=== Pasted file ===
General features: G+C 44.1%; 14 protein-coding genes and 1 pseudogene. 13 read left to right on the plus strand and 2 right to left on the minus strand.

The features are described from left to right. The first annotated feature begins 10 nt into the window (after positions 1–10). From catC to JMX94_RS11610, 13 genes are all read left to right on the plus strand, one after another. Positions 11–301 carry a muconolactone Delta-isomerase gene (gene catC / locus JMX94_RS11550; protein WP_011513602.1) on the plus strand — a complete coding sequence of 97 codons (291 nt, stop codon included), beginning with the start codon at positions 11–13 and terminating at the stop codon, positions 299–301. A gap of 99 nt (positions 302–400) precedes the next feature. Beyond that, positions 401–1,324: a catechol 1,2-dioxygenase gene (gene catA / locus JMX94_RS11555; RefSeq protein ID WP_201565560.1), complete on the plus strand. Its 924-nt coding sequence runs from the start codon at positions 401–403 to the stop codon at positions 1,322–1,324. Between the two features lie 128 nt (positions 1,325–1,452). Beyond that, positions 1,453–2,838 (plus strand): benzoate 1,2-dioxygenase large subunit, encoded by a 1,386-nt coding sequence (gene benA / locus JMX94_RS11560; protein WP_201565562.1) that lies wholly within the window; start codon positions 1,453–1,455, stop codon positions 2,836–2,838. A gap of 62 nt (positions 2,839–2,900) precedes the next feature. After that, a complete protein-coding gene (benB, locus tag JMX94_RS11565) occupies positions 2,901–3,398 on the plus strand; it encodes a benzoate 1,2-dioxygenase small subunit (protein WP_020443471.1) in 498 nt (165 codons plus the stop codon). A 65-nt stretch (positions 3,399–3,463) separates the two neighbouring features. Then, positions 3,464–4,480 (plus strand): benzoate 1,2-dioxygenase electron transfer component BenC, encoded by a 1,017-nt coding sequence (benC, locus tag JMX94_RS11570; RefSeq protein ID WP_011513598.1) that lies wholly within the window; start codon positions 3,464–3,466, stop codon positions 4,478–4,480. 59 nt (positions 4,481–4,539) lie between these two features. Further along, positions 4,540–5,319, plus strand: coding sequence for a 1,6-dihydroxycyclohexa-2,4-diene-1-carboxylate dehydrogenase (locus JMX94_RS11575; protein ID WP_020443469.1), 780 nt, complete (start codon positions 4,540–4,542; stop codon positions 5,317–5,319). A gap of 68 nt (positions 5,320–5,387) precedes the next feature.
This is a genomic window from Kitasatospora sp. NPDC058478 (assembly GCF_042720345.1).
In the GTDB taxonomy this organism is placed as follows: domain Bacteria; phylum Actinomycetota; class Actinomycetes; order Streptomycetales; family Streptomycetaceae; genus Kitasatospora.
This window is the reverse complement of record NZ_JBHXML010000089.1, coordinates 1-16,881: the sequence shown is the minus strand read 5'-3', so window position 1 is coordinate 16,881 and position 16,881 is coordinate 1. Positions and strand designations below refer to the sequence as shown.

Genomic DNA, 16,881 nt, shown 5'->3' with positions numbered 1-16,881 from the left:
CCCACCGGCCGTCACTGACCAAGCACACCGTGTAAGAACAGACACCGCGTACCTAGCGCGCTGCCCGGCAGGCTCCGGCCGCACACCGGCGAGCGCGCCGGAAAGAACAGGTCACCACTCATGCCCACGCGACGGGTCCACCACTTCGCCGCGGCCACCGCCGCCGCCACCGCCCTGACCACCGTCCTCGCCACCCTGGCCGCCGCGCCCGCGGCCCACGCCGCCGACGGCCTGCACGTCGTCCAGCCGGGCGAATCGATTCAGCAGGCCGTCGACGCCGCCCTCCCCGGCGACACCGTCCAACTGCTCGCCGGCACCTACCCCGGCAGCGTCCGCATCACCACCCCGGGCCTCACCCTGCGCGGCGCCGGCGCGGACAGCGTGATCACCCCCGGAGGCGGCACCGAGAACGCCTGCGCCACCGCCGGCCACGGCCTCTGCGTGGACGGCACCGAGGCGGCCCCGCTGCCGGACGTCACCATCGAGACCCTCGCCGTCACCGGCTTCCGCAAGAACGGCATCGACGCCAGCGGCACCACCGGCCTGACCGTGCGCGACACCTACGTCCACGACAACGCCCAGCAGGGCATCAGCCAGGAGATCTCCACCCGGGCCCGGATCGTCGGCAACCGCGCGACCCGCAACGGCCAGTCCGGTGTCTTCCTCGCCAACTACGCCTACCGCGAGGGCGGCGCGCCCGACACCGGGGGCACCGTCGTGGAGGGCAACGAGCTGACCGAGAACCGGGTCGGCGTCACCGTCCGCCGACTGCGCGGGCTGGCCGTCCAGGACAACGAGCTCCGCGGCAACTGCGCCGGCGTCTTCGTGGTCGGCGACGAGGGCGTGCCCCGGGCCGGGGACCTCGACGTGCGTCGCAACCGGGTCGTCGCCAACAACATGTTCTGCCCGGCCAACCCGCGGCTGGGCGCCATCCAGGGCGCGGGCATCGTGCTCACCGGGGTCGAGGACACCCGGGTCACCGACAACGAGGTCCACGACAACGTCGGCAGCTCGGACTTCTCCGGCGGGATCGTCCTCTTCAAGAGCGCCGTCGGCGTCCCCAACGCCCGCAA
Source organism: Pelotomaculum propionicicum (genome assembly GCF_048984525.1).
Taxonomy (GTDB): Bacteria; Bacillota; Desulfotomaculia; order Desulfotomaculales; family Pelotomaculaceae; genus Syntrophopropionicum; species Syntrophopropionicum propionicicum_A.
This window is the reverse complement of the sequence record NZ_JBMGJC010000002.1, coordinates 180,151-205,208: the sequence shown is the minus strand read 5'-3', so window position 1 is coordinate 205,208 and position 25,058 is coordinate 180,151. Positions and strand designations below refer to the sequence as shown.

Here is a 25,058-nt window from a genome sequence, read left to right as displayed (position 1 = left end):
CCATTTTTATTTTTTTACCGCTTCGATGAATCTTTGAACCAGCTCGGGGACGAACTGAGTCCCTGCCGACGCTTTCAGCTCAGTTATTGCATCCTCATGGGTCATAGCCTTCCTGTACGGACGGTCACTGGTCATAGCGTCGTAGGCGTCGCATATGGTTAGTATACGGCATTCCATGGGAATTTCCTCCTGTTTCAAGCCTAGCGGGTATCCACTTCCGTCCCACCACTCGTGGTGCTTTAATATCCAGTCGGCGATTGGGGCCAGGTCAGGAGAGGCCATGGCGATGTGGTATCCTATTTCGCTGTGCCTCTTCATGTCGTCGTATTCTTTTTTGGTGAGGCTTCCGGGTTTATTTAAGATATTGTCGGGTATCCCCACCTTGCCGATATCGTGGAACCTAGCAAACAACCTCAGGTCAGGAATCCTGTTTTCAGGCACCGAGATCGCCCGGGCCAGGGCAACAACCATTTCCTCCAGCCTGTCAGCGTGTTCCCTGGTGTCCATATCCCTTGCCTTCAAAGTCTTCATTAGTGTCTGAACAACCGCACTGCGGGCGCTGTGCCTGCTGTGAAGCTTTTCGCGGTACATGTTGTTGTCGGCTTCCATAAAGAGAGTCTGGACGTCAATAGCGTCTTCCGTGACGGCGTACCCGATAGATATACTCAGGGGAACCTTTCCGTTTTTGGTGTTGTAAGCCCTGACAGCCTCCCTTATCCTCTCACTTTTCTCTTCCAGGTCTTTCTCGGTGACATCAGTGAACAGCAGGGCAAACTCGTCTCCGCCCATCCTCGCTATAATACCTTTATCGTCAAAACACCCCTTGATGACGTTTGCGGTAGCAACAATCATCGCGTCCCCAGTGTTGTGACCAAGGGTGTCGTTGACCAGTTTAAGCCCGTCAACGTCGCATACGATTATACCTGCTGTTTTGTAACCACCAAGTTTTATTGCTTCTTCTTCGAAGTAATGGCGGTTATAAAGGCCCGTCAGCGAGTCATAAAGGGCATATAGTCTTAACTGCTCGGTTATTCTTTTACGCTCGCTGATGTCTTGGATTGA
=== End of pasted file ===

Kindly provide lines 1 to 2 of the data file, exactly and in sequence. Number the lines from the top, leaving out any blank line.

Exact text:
General features: G+C 44.1%; 14 protein-coding genes and 1 pseudogene. 13 read left to right on the plus strand and 2 right to left on the minus strand.

The features are described from left to right. The first annotated feature begins 10 nt into the window (after positions 1–10). From catC to JMX94_RS11610, 13 genes are all read left to right on the plus strand, one after another. Positions 11–301 carry a muconolactone Delta-isomerase gene (gene catC / locus JMX94_RS11550; protein WP_011513602.1) on the plus strand — a complete coding sequence of 97 codons (291 nt, stop codon included), beginning with the start codon at positions 11–13 and terminating at the stop codon, positions 299–301. A gap of 99 nt (positions 302–400) precedes the next feature. Beyond that, positions 401–1,324: a catechol 1,2-dioxygenase gene (gene catA / locus JMX94_RS11555; RefSeq protein ID WP_201565560.1), complete on the plus strand. Its 924-nt coding sequence runs from the start codon at positions 401–403 to the stop codon at positions 1,322–1,324. Between the two features lie 128 nt (positions 1,325–1,452). Beyond that, positions 1,453–2,838 (plus strand): benzoate 1,2-dioxygenase large subunit, encoded by a 1,386-nt coding sequence (gene benA / locus JMX94_RS11560; protein WP_201565562.1) that lies wholly within the window; start codon positions 1,453–1,455, stop codon positions 2,836–2,838. A gap of 62 nt (positions 2,839–2,900) precedes the next feature. After that, a complete protein-coding gene (benB, locus tag JMX94_RS11565) occupies positions 2,901–3,398 on the plus strand; it encodes a benzoate 1,2-dioxygenase small subunit (protein WP_020443471.1) in 498 nt (165 codons plus the stop codon). A 65-nt stretch (positions 3,399–3,463) separates the two neighbouring features. Then, positions 3,464–4,480 (plus strand): benzoate 1,2-dioxygenase electron transfer component BenC, encoded by a 1,017-nt coding sequence (benC, locus tag JMX94_RS11570; RefSeq protein ID WP_011513598.1) that lies wholly within the window; start codon positions 3,464–3,466, stop codon positions 4,478–4,480. 59 nt (positions 4,481–4,539) lie between these two features. Further along, positions 4,540–5,319, plus strand: coding sequence for a 1,6-dihydroxycyclohexa-2,4-diene-1-carboxylate dehydrogenase (locus JMX94_RS11575; protein ID WP_020443469.1), 780 nt, complete (start codon positions 4,540–4,542; stop codon positions 5,317–5,319). A gap of 68 nt (positions 5,320–5,387) precedes the next feature.